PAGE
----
Category 1 – Clean Water: a clean or potable water source is one that does not pose substantial harm to humans. Broken water supply lines, tub, or sink overflows with no contaminants, melting ice or snow, and falling rainwater. The best place to dispose of category 1 waste water is in the sanitary sewer system.
Category 2 – “Gray” Water: Potentially contains some degree of contamination that may cause sickness or discomfort if consumed by humans. The term gray water is a classification term only and may not refer to the color of water. Includes but not limited to: discharges from dishwashers and washing machines, toilet overflows with urine (no feces), broken aquariums, and punctured water bed mattresses. This type of water may contain algicides and bio-contaminants (fungal, bacterial, viral, algae). Time and temperature accelerate the bioactivity of “gray” water significantly. Flooded “gray” water in structures that remains untreated for longer than 48 hours may change from a “gray” water condition to a “black” water condition. The contaminated material that always must be disposed of is the carpet cushion (pad, underlay).
Category 3 – “Black” Water: May contain pathogenic agents (capable of causing disease), which can adversely affect occupant health and workers. Includes all flooding from sea water, rising water from rivers and streams, ground surface water, and toilet backflows that originate from beyond the toilet trap. “Black” water may contain fecal contamination, pesticides, heavy metals, radioactive materials, or other organic substances. The term black water is a classification term only and may not refer to the color of the water.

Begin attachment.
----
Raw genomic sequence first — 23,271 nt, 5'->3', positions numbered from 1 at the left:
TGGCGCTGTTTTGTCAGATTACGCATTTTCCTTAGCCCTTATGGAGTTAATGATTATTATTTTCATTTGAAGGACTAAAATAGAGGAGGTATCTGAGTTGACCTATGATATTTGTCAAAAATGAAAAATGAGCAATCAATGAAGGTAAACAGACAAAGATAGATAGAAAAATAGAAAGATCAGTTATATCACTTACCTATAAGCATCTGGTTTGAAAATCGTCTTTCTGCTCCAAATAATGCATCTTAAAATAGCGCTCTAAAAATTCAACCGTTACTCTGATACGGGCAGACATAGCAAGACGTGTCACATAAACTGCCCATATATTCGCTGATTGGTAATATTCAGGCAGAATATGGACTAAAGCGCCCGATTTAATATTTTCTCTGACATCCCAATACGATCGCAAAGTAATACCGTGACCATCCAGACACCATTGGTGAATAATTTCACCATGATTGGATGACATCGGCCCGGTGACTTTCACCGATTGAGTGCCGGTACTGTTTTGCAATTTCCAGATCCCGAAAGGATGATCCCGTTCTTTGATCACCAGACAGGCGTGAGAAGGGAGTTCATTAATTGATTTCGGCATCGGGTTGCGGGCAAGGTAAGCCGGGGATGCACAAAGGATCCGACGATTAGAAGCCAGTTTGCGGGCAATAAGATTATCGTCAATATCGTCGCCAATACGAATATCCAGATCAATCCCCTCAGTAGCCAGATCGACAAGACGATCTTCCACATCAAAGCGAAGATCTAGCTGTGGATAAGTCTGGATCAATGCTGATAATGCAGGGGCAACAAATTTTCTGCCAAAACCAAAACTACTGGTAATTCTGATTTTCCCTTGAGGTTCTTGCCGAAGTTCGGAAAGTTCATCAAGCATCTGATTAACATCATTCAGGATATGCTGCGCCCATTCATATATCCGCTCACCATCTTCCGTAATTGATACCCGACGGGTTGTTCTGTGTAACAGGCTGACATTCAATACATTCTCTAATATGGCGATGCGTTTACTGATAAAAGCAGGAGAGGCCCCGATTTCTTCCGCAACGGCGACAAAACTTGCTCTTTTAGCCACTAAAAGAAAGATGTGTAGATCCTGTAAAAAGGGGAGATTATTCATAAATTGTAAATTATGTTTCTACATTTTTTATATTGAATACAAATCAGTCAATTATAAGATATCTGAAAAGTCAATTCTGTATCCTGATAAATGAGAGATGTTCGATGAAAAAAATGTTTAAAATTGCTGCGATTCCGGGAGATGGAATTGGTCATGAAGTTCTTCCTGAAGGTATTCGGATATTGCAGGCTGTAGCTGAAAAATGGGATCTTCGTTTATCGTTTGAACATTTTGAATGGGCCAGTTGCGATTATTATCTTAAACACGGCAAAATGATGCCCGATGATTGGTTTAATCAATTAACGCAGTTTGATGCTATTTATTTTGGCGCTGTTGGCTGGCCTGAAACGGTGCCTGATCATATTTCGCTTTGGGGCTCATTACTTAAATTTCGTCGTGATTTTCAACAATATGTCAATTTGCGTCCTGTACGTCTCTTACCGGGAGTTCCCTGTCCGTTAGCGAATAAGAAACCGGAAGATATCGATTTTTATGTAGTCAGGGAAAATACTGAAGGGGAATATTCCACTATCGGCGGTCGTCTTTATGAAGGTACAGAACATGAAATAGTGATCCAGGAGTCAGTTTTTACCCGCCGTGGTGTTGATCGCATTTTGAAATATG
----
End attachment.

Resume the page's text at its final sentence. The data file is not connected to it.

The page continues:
Classes of water Damage
Class 1 – Slow Evaporation Rate: Water losses that affect only part of a room or area; or losses with lower permeance/ porosity materials (e.g., plywood, particle board, structural wood, vinyl composition tile (VCT), concrete). Little or no wet carpet and/or cushion are present. Minimum moisture is absorbed by materials, which release that moisture slowly.
Class 2 – Fast Evaporation Rate: Water losses that affect the entire room or carpet and cushion. Water has wicked up walls 12”-24”. There is moisture remaining in structural materials (e.g., plywood, particle board, structural wood, vinyl composition tile (VCT).
Class 3 – Fastest Evaporation Rate: Water may have come from overhead. Ceilings, walls, insulation, carpet, cushion, and subfloor in virtually the entire area is saturated.
Class 4 – Specialty Drying Situations: These consist of wet materials with very low permeance/porosity (hardwood, plaster, brick, concrete, stone, and crawlspaces). Typically, there are deep pockets of saturation, which normally require very low specific humidity.